I learned to listen to music, growing up, through my father’s weekend ministrations.
The man was in love with the stereo.
A connoisseur of swing music in particular, I was his chosen child, She Who Stands Between The Speakers.
“Stand right here,” he would shout over the music, ushering me to an oddly matted spot on the living room carpet. “No, over here – Pearl! Pearl! Are you listening to me? Come here! Come here!"
There it was, the best spot to stand in order to receive the full affect of whatever he was listening to, there in the living room between the speakers.
I was one of the few 4th graders I knew who could accurately identify a drummer by song, timbre, or style.
OK. I was the only 4th grader I knew that could accurately identify a drummer by song, timbre, or style.
You’d think this would garner a cult-like following of my fellow 4th graders, wouldn’t you? Ah, but you’d be wrong there, my friend. No matter where we moved, my ability to tell Chick Corea from Buddy Rich was never fully appreciated.
You can imagine my surprise.
“You hear that? You hear that?” he’d say; and my father, in the middle of conducting the imaginary 40-piece orchestra in the middle of the trailer park living room would dash to the stereo, picking up the needle.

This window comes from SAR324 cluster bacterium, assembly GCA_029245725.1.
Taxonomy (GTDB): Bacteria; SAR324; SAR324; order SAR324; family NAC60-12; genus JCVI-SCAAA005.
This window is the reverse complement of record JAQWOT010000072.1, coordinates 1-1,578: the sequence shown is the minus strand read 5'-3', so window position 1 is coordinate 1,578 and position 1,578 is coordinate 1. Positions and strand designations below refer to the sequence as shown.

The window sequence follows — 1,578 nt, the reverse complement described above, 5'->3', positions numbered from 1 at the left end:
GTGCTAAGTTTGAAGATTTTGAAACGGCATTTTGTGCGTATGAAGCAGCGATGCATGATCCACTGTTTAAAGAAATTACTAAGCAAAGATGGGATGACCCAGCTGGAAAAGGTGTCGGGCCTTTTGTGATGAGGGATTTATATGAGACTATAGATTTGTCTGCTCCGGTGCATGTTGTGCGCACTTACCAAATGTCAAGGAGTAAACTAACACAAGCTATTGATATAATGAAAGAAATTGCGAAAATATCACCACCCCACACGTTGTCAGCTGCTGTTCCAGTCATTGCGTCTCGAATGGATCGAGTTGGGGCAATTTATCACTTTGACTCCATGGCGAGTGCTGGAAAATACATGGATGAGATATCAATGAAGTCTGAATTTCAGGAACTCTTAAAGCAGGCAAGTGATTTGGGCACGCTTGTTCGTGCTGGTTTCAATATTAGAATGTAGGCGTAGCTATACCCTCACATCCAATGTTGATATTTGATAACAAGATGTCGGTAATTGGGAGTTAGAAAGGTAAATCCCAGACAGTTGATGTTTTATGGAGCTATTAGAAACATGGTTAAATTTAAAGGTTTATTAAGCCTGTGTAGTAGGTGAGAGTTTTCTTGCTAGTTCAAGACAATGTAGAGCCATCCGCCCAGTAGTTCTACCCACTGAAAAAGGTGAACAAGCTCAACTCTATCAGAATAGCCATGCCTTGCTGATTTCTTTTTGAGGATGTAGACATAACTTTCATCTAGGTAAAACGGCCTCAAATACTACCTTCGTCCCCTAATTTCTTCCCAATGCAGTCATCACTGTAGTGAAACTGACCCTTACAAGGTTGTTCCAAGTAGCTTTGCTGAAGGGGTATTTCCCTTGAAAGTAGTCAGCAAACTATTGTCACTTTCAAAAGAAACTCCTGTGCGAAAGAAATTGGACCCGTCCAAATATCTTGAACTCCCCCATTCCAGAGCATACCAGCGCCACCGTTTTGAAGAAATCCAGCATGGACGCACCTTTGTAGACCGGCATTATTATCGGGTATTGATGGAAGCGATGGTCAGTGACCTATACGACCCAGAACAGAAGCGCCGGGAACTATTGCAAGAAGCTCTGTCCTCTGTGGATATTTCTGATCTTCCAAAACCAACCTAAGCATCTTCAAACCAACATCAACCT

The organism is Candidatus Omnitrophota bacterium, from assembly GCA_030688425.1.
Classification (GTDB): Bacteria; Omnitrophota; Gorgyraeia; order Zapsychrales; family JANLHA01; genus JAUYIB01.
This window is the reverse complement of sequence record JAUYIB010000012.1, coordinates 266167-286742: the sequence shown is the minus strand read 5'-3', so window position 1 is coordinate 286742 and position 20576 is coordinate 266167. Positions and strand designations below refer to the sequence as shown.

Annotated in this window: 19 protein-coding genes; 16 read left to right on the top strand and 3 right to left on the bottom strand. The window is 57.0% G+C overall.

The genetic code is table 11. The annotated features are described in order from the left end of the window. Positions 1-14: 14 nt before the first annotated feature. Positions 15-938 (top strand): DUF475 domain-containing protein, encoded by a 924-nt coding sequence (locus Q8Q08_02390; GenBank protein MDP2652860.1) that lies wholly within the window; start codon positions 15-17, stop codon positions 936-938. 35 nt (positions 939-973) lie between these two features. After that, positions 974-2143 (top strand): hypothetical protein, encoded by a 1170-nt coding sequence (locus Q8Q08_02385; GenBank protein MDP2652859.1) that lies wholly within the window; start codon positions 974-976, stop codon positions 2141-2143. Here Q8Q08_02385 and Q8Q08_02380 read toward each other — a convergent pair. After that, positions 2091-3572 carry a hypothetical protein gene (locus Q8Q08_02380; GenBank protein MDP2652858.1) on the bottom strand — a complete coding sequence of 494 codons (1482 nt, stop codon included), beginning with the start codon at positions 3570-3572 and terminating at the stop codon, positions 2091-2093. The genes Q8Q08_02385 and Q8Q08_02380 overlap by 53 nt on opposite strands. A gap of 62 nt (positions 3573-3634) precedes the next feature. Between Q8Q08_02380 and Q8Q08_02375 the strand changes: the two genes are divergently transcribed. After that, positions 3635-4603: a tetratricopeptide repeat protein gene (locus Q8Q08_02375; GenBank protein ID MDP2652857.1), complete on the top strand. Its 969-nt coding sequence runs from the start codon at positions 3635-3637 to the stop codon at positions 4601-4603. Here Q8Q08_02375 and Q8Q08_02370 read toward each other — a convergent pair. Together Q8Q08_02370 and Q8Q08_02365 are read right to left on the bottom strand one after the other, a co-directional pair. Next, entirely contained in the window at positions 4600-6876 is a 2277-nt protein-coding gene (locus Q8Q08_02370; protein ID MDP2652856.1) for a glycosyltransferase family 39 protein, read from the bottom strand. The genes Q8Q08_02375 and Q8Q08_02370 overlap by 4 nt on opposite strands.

“Now listen,” he’d say. “Listen for the high-hat – you know what the high-hat is, right?”
“Da-ad!!” He was forever quizzing me on the names of the various pieces that make up a drum kit, who played what in which band, wanting to know if I preferred the recorded or the live versions of songs.
Oh, Dad. Questioning me on the cymbals? I would shake my head in disgust. Who does he think he’s dealing with here?
And then he’d drop the needle.
“OK – wait. Listen! You hear that?! You hear that sonuvagun play?” Dad was a passionate fan of the drums, being a drummer himself, and had a reverence for Gene Krupa in particular that bordered on the religious.
And after years of listening, I find I do the same thing to my son – a professional drummer – and I finally see what the music really is, why the stamp of music geek was placed on my brow so many years ago, and why the matted carpet between the speakers on that “Harvest Gold” shag was the best spot in the living room.
It's not just music we're sharing.
We're sharing history.